16 September 2011

The IVF revolution is money badly spent

Not surprisingly, the axe is hanging over the funding scheme for IVF as the Federal Government examines ways of reining in the annual $300 million safety net.

Equally unsurprising is that IVF lobbyists are working overtime to ensure the status quo remains.

IVF clinics are also exhorting potential patients – sorry, consumers – to write protest letters to politicians and the media.

The IVF lobby wields enormous power and is used to winning, thanks to the emotional power of the issue.

After all, only a monster could argue against motherhood. Then health minister Tony Abbott tried in 2005 to limit funding to three IVF treatments a year for women up to the age of 42 and three in total for older women.

He failed, even though his proposal was more than generous.

Let’s hope that Nicola Roxon has the fortitude to finally prevail in putting an end to this madness.

In 1995, 1 per cent of babies born in Australia were the result of assisted reproductive technologies. In just a few years the figure jumped to 2 per cent and is now more than 3 per cent.

Let’s consider some of the consequences. What are we getting for our money, apart from a placated and powerful lobby group?

As recently as 2005, the AIHW was made aware that the perinatal death rate was 7.3 deaths per 1000 births in even the most responsible forms of IVF – where a single embryo was implanted (rather than several in order to increase the chances of a live birth).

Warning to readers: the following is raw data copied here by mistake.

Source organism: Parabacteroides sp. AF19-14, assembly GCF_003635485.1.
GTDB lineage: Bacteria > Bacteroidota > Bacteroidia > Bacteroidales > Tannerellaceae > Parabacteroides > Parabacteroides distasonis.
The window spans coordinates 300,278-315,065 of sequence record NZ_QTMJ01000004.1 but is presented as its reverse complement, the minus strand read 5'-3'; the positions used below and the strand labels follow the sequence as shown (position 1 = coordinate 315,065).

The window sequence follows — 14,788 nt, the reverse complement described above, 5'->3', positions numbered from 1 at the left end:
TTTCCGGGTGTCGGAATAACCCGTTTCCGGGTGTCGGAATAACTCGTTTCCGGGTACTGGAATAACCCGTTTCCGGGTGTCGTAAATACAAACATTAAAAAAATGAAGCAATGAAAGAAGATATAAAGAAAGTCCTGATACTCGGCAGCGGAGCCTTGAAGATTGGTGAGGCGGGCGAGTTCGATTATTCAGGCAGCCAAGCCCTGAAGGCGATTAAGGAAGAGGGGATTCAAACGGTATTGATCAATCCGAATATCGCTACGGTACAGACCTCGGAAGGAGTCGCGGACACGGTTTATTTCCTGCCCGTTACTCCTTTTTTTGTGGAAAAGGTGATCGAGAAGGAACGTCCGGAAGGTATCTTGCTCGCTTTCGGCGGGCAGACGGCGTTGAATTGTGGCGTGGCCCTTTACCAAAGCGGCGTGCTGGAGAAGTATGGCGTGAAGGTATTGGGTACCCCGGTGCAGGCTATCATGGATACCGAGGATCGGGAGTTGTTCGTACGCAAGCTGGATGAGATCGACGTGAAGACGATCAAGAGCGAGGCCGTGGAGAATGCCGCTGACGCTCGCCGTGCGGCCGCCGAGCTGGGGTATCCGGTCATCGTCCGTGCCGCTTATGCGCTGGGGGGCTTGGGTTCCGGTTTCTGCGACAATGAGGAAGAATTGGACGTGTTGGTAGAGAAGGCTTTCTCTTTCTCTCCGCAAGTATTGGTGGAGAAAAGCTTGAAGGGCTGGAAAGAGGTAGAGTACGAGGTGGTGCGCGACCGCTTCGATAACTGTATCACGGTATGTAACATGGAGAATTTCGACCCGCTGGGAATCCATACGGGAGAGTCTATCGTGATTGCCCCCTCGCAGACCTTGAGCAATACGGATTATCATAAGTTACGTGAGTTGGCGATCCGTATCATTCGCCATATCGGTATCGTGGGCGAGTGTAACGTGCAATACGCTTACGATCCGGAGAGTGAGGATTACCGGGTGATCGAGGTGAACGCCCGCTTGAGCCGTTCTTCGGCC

And for those babies who do make it, the risks continue.

By 2004 a procedure called ICSI had become one of the most common forms of treatment.

It involves injecting the flawed sperm of an infertile man directly into a woman’s egg.

Medical evidence is mounting that sons conceived through ICSI inherit their father’s infertility.

Leading researcher Dr Craig Niederberger is to publish the latest findings to this effect next month in the US journal Adult Urology.

The problems with ICSI have been long known, though. In 2006, the leading journal Human Fertility published "ICSI Hype or Hazard?", in which Belgian researchers canvassed studies proving the link between the procedure and congenital abnormalities in the children resulting from it.

All IVF carries risks for children, however. A systematic review of IVF studies conducted in 2005 revealed a 30-40 per cent increase in birth defects when comparing IVF and ICSI babies with naturally conceived children.

The fact is that we are paying to create a faulty gene pool, turning Darwin’s theory about survival of the fittest on its head.

What other species would be so foolish as to encourage this form of un-natural selection?

Please don’t get me wrong. I am not suggesting that fully informed men and women shouldn’t take such risks in their understandable longing to become parents, or that the procedures should be banned – just that we need to question the wisdom of subsidising the practice to the astonishing degree that we do.

Scroll to Top